CENTCOM: Afghanistan Withdrawal More Than 90% Complete

The US wants to leave soldiers behind at its embassy and to help Turkey guard the Kabul airport

On Tuesday, US Central Command (CENTCOM) said the withdrawal from Afghanistan is over 90 percent complete, although the US has plans to keep troops at its embassy in Kabul. The update comes a few days after the US left Bagram Air Base, the largest military facility in the country.

CENTCOM said the US military had removed approximately 984 C-17 cargo planeloads of equipment out of Afghanistan and turned nearly 17,074 pieces of equipment to the Defense Logistics Agency for “disposition.” The US also left behind a massive amount of scrap and trash at the bases it vacated.

It’s not clear how many US soldiers remain in Afghanistan since CENTCOM is not disclosing troop numbers. When President Biden ordered the withdrawal to begin at the end of April, there were about 2,500 to 3,500 US troops in the country.

Now that the bulk of what CENTCOM calls the “retrograde” process is complete, the Pentagon is focused on securing the embassy and the airport in Kabul. Nothing is confirmed, but reports say the US is considering leaving 650 troops at the embassy and possibly a few hundred more at the airport.

The US embassy in Kabul is a sprawling 35-acre compound. According to The Associated Press, there are currently 1,400 US citizens at the embassy and about 4,000 staff working inside the compound. The Pentagon has established a new military command structure based out of the embassy, a sign that the US post-withdrawal presence will go beyond diplomatic security.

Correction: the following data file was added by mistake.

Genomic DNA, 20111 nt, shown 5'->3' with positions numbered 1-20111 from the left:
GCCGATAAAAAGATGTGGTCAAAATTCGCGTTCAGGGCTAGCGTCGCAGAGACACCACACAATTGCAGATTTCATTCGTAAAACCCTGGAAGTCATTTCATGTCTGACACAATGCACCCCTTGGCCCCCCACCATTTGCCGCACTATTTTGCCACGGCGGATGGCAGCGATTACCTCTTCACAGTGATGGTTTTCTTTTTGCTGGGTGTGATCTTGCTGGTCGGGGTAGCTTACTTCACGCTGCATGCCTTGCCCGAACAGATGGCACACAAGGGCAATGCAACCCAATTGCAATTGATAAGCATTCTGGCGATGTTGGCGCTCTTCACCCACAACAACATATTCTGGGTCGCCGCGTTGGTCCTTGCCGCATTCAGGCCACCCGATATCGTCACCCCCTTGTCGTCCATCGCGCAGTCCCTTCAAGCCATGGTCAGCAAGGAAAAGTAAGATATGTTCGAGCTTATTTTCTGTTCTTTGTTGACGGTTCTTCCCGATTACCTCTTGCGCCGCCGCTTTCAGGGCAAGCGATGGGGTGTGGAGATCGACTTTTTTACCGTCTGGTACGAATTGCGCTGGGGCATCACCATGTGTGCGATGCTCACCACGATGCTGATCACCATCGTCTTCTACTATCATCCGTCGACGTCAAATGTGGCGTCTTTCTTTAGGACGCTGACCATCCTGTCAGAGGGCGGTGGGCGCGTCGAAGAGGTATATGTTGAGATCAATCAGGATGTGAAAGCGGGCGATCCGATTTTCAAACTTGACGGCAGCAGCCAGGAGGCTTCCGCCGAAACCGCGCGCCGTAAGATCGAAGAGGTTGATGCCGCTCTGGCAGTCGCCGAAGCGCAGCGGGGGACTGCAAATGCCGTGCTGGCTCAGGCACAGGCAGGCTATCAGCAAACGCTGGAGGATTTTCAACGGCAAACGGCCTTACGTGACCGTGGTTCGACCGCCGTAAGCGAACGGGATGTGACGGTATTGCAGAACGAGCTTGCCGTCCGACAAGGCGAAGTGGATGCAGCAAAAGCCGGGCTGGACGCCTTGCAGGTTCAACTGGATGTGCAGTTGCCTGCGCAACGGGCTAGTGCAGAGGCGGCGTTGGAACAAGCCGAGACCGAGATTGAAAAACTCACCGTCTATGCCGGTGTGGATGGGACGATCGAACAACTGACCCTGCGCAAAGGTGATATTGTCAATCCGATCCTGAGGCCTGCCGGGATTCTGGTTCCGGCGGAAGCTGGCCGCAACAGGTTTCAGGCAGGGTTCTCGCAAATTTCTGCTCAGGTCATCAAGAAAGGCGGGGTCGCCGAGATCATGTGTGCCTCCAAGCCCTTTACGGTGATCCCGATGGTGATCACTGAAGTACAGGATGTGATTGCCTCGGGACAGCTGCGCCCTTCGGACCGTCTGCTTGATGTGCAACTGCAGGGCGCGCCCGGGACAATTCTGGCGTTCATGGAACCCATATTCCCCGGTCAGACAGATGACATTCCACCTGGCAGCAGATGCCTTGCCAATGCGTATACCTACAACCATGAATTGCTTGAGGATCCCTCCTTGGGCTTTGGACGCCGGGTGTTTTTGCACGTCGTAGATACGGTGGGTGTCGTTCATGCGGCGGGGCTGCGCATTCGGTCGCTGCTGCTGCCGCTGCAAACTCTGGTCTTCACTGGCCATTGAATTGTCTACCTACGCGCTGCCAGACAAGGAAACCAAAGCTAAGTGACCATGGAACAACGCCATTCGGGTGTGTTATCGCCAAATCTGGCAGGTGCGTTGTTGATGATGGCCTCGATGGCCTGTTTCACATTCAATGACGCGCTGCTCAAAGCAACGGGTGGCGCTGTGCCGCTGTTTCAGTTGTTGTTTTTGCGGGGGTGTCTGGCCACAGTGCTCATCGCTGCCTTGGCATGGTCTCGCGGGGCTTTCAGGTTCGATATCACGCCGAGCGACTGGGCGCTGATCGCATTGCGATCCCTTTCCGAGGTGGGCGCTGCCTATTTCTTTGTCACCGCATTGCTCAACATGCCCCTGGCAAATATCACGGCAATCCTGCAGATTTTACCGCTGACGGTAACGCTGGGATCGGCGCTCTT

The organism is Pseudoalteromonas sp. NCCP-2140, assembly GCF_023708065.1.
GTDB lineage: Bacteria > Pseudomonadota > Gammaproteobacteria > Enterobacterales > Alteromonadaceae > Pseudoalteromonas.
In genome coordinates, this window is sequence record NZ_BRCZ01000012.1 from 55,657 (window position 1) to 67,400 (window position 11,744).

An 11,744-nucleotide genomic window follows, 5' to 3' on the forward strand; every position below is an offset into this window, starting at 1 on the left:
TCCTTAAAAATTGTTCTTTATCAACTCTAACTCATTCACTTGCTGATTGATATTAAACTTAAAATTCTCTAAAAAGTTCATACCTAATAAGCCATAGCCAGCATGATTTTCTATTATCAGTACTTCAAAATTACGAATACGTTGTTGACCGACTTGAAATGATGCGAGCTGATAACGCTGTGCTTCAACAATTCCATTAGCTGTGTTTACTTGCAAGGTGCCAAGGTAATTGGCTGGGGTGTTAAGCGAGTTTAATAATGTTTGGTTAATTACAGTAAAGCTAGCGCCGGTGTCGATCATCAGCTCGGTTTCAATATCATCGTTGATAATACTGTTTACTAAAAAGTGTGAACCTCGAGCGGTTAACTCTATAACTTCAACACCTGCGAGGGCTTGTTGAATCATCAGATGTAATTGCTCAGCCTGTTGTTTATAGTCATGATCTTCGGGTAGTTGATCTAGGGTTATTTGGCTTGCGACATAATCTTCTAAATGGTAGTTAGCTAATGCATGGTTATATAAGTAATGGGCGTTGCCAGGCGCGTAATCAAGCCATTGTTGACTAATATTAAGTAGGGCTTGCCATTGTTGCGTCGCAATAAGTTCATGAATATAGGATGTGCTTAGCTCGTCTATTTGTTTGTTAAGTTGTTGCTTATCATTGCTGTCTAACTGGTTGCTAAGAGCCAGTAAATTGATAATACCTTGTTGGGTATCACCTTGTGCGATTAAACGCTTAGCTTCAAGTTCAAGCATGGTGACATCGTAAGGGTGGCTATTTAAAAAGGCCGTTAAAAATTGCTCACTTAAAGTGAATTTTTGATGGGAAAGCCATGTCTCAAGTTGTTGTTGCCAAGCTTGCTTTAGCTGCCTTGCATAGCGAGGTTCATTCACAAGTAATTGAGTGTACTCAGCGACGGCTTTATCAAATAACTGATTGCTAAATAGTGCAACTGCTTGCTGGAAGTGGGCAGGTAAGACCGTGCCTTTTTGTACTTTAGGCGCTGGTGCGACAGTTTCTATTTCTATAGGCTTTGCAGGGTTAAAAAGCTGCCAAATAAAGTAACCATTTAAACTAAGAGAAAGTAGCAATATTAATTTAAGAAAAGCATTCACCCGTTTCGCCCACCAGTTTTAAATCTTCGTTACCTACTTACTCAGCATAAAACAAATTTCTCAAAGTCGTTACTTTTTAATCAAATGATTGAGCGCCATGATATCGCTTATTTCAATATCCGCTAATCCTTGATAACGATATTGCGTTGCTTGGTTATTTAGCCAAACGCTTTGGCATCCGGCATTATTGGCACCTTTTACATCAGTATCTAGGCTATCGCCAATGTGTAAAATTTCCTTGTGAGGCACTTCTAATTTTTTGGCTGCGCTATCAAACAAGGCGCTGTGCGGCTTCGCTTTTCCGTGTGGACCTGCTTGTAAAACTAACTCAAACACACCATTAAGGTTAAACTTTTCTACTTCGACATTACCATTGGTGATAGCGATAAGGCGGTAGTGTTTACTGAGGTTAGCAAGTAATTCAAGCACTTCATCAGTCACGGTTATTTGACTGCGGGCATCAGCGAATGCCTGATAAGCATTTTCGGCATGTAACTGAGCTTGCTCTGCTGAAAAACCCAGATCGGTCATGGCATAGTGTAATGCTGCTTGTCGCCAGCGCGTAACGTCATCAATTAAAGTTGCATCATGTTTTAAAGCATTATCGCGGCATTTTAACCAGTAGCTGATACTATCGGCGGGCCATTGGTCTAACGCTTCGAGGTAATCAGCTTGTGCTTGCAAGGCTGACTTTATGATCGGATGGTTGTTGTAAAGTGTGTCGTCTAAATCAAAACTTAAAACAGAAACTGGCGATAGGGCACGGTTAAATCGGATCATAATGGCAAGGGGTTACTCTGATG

To maintain its embassy, the US wants control of the Kabul airport. Turkey has offered to operate and guard the airport, and the two countries are working out a plan of what that would look like. Turkish Defense Minister Hulusi Akar said he is meeting with Secretary of Defense Lloyd Austin on Wednesday to discuss the issue.

For their part, the Taliban has rejected the US’s post-withdrawal plans and is warning that any foreign troops left in Afghanistan beyond the September 11th deadline set by President Biden might be at risk of being attacked. Since the US-Taliban peace deal was signed in February 2020, no US troops have died in combat in Afghanistan.

Author: Dave DeCamp

Dave DeCamp is the news editor of Antiwar.com, follow him on Twitter @decampdave.